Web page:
For Consumers

Usage-based insurance

What is usage-based insurance?

Usage-based insurance (also called telematics) is when an auto insurer monitors and tracks your driving behavior through a smartphone app or through a device installed in your vehicle. These devices transmit data back to insurers, such as:

  • Number of miles you drive
  • Time of day
  • Where you drive the vehicle
  • If you rapidly accelerate, rapidly decelerate and/or take corners hard
  • Your air bag deploys

How do auto insurers determine usage-based insurance premiums?

Insurers use the data they collect from the wireless device to help determine your customized insurance premium. To come up with how much you’ll pay in premiums, your insurer may combine the data with traditional factors typically used by the auto insurance industry.

For example, if you drive short distances at low speeds during the day, you’ll probably be charged less than someone who drives longer distances at night and rapidly accelerates or takes hard corners. Usage-based insurance associates costs with individual driving behaviors, which may help you break away from traditional auto insurance factors that influence how much you'll pay in premiums.

The downside of usage-based insurance

Insurers tracking your driving behavior may raise some privacy concerns. You might be uncomfortable sharing your location and driving behavior with an insurer.

Usage-based insurance is a fairly new technology, and insurers are still developing how they’ll use the raw data they collect to price auto policies. While you can expect a lower premium if your driving behavior aligns with what the insurance company decides is lower risk, not all drivers will meet the company's standards needed for a discount.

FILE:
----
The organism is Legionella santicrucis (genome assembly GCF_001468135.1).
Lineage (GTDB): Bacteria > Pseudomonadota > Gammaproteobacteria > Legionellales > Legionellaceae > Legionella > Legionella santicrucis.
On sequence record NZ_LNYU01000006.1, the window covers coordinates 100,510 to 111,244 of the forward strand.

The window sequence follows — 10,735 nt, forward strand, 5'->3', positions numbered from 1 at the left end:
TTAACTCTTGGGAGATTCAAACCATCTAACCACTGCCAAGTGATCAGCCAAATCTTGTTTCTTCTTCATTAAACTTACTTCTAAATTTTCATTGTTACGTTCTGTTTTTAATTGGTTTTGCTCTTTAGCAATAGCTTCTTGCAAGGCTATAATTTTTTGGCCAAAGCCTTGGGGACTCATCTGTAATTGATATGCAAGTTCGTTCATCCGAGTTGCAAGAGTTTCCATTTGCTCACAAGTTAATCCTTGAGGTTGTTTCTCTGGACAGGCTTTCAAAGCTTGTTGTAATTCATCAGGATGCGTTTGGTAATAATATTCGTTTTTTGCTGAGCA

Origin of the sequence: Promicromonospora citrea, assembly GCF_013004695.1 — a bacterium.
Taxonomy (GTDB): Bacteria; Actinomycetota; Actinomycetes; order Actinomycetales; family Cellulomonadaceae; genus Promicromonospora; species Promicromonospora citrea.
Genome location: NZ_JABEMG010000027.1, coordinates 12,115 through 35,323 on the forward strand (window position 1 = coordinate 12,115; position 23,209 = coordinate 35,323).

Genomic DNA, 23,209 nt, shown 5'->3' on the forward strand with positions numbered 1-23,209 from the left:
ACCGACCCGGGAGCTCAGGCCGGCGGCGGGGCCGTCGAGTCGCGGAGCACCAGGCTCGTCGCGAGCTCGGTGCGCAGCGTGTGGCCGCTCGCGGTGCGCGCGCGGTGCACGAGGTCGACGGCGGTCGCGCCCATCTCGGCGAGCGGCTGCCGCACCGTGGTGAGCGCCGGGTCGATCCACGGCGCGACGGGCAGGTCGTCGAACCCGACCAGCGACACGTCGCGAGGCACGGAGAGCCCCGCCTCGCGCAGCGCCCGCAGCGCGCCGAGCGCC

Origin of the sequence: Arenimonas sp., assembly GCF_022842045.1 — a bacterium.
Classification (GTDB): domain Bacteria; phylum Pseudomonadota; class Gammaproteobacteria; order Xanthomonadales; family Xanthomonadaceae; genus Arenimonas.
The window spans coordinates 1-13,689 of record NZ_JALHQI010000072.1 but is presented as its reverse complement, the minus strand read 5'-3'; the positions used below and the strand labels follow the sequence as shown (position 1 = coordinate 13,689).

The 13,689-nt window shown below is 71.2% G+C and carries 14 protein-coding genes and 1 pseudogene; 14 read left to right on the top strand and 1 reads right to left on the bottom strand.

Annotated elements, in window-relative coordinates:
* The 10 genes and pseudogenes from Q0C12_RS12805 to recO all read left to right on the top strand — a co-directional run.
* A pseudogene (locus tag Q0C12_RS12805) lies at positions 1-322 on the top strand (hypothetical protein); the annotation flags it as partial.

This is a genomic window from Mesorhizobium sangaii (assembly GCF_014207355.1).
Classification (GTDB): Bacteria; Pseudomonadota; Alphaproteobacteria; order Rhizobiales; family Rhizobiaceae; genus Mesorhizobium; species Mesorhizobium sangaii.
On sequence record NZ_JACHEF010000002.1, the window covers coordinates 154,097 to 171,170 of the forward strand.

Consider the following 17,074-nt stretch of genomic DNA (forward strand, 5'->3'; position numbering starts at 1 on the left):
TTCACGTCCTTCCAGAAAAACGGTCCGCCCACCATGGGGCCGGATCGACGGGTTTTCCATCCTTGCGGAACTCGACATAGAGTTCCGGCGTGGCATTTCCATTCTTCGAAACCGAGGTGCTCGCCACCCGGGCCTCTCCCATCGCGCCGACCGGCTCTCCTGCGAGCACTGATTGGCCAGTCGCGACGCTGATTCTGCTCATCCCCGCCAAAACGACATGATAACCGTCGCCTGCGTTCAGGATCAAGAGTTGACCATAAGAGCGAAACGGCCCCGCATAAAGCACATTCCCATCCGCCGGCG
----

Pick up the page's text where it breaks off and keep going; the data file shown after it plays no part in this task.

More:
The advantages of usage-based insurance

Linking insurance premiums to your driving performance allows insurers to price premiums more accurately. Your premiums may go up or down depending on your driving behavior. Low-risk drivers receive lower premiums.

Is usage-based insurance right for you?

Only you can decide if the potential for lower premiums is worth the trade-off to allow your insurer to track your driving habits. Before you decide, ask yourself the following questions:

  • Do I trust my insurer with my information?
  • Do I think my driving behavior will help my premiums? If not, am I willing to alter my driving behavior for a discount?
  • What are my potential savings if I let my insurer monitor my driving behavior?
  • What exactly will my insurer monitor?
  • Will my insurer allow me to decide whether information from a usage-based insurance device is used after an accident to settle a claim?